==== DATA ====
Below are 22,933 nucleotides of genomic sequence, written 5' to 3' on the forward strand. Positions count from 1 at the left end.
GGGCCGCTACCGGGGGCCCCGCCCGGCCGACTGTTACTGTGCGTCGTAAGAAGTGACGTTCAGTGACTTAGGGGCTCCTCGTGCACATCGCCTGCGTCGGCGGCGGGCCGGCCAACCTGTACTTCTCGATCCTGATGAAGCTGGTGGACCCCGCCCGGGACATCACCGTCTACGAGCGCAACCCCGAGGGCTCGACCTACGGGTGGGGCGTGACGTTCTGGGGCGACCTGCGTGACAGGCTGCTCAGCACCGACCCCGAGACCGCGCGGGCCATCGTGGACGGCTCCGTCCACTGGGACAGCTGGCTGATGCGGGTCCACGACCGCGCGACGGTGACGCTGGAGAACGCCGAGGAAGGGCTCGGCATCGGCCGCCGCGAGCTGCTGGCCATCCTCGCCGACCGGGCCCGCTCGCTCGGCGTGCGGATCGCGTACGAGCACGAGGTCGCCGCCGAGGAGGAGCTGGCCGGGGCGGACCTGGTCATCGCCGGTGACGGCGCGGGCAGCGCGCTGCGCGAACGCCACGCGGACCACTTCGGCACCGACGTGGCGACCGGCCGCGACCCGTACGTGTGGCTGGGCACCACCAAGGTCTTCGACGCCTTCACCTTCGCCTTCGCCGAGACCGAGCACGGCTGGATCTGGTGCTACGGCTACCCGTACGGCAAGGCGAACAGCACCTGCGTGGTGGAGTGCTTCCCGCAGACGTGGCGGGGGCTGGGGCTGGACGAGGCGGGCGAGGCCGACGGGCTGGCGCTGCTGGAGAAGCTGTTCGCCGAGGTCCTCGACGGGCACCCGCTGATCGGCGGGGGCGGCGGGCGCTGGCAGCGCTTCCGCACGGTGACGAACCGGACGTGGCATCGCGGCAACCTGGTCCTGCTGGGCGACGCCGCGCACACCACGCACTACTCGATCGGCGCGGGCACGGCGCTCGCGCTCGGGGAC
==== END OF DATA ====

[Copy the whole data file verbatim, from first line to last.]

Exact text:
Below are 22,933 nucleotides of genomic sequence, written 5' to 3' on the forward strand. Positions count from 1 at the left end.
GGGCCGCTACCGGGGGCCCCGCCCGGCCGACTGTTACTGTGCGTCGTAAGAAGTGACGTTCAGTGACTTAGGGGCTCCTCGTGCACATCGCCTGCGTCGGCGGCGGGCCGGCCAACCTGTACTTCTCGATCCTGATGAAGCTGGTGGACCCCGCCCGGGACATCACCGTCTACGAGCGCAACCCCGAGGGCTCGACCTACGGGTGGGGCGTGACGTTCTGGGGCGACCTGCGTGACAGGCTGCTCAGCACCGACCCCGAGACCGCGCGGGCCATCGTGGACGGCTCCGTCCACTGGGACAGCTGGCTGATGCGGGTCCACGACCGCGCGACGGTGACGCTGGAGAACGCCGAGGAAGGGCTCGGCATCGGCCGCCGCGAGCTGCTGGCCATCCTCGCCGACCGGGCCCGCTCGCTCGGCGTGCGGATCGCGTACGAGCACGAGGTCGCCGCCGAGGAGGAGCTGGCCGGGGCGGACCTGGTCATCGCCGGTGACGGCGCGGGCAGCGCGCTGCGCGAACGCCACGCGGACCACTTCGGCACCGACGTGGCGACCGGCCGCGACCCGTACGTGTGGCTGGGCACCACCAAGGTCTTCGACGCCTTCACCTTCGCCTTCGCCGAGACCGAGCACGGCTGGATCTGGTGCTACGGCTACCCGTACGGCAAGGCGAACAGCACCTGCGTGGTGGAGTGCTTCCCGCAGACGTGGCGGGGGCTGGGGCTGGACGAGGCGGGCGAGGCCGACGGGCTGGCGCTGCTGGAGAAGCTGTTCGCCGAGGTCCTCGACGGGCACCCGCTGATCGGCGGGGGCGGCGGGCGCTGGCAGCGCTTCCGCACGGTGACGAACCGGACGTGGCATCGCGGCAACCTGGTCCTGCTGGGCGACGCCGCGCACACCACGCACTACTCGATCGGCGCGGGCACGGCGCTCGCGCTCGGGGAC